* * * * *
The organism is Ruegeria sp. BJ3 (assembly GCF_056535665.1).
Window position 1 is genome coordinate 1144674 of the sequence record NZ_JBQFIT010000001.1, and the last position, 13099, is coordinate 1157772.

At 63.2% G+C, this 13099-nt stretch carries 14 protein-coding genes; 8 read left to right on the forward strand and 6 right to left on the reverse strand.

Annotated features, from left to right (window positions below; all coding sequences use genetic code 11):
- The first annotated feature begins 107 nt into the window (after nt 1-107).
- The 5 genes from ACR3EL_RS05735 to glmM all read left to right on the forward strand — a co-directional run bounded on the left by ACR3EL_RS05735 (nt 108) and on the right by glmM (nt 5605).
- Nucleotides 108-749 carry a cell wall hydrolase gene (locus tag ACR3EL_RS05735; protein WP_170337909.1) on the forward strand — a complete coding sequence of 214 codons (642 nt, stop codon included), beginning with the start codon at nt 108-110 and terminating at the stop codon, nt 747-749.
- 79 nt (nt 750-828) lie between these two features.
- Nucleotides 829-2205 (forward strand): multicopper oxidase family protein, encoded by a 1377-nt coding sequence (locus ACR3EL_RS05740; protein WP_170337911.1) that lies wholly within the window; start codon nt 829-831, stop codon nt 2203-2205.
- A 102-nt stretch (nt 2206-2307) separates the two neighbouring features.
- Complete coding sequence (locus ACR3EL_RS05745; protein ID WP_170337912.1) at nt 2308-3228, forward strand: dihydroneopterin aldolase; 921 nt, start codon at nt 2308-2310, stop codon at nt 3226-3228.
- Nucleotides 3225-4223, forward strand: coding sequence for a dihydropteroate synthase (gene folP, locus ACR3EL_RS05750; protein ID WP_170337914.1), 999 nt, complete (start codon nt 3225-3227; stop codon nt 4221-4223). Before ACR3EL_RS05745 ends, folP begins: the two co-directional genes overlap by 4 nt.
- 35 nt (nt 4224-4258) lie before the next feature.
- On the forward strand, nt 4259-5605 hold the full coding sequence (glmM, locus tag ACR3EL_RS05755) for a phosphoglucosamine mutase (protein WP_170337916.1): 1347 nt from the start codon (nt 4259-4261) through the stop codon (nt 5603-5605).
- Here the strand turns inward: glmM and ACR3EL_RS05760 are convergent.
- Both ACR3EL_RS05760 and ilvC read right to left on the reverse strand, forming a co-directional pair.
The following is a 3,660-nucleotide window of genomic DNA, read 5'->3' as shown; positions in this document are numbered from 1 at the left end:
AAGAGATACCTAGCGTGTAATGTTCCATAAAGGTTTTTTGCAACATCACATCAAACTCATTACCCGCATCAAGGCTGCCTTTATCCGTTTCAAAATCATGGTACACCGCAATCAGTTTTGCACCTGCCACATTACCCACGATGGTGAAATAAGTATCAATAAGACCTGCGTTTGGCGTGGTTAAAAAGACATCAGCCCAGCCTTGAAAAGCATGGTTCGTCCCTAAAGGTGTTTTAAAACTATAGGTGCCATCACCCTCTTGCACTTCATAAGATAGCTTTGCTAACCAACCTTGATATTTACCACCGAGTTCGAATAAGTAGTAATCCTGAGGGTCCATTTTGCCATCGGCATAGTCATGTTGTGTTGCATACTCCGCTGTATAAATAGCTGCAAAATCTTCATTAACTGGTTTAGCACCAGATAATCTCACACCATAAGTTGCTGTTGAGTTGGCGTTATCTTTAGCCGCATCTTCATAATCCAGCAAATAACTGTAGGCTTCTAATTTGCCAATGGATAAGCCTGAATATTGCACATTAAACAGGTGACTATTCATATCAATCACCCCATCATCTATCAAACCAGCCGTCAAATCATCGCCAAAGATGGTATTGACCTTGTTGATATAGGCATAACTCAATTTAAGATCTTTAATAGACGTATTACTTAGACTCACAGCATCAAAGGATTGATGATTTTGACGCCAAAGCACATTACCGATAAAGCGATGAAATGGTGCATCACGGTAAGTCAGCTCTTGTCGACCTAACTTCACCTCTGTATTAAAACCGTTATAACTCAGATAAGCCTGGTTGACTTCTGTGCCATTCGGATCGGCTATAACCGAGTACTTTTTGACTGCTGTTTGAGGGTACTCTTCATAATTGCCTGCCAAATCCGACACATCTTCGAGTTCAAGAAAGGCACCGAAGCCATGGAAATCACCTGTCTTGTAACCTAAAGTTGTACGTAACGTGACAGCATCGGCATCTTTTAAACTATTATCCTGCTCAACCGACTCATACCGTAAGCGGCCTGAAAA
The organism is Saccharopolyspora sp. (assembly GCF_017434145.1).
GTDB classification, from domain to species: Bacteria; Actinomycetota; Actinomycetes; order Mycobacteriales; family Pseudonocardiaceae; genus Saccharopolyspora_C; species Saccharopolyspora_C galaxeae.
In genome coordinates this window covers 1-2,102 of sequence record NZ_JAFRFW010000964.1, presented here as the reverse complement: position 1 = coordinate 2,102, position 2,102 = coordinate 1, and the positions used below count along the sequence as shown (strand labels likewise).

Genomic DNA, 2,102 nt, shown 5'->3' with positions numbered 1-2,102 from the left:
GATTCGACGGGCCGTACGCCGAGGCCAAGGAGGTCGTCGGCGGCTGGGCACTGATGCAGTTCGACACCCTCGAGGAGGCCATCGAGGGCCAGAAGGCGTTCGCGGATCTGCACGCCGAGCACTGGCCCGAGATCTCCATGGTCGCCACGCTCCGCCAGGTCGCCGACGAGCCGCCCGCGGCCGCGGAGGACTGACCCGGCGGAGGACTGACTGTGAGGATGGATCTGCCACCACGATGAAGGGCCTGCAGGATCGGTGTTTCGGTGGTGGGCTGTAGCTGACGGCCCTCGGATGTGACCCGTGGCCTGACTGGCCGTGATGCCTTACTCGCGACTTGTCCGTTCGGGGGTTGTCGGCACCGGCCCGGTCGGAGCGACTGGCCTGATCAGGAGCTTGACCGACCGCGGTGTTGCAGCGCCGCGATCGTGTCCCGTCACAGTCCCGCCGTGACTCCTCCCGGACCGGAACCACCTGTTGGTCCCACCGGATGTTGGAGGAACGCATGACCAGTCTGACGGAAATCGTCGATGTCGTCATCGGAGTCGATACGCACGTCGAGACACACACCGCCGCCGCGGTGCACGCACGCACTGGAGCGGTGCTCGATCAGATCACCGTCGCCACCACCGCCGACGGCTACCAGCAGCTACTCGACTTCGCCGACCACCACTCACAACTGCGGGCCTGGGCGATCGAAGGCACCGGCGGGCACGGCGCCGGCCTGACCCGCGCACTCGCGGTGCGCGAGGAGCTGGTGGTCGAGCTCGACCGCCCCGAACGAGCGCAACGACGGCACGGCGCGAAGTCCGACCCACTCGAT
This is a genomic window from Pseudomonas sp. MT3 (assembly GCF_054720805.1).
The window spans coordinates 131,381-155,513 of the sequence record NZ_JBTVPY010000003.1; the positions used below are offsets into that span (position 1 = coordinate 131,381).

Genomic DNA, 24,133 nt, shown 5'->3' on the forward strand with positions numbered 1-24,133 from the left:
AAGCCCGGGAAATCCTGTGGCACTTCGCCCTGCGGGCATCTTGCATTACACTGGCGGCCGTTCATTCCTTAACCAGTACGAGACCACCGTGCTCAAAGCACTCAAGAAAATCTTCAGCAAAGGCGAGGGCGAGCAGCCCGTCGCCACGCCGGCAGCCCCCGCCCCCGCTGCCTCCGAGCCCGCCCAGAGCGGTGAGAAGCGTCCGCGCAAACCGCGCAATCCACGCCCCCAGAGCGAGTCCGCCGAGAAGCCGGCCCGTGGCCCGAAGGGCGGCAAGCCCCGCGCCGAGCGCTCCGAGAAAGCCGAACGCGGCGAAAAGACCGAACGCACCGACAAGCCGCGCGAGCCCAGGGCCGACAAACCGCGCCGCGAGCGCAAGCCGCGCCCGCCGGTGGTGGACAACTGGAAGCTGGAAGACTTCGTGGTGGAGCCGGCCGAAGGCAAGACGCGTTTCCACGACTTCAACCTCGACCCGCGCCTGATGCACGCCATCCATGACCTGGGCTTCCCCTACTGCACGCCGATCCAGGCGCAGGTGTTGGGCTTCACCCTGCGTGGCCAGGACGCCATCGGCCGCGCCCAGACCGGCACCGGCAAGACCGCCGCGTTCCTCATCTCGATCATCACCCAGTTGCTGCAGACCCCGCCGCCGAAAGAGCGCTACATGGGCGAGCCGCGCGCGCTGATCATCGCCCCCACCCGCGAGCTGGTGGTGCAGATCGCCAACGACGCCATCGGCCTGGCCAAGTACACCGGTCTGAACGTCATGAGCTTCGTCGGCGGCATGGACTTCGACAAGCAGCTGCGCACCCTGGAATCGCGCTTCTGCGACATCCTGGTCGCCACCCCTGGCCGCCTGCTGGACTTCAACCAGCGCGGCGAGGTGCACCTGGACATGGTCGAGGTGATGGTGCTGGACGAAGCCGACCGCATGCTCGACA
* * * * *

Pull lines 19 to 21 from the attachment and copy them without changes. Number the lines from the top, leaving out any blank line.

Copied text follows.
The organism is Saccharopolyspora sp. (assembly GCF_017434145.1).
GTDB classification, from domain to species: Bacteria; Actinomycetota; Actinomycetes; order Mycobacteriales; family Pseudonocardiaceae; genus Saccharopolyspora_C; species Saccharopolyspora_C galaxeae.
In genome coordinates this window covers 1-2,102 of sequence record NZ_JAFRFW010000964.1, presented here as the reverse complement: position 1 = coordinate 2,102, position 2,102 = coordinate 1, and the positions used below count along the sequence as shown (strand labels likewise).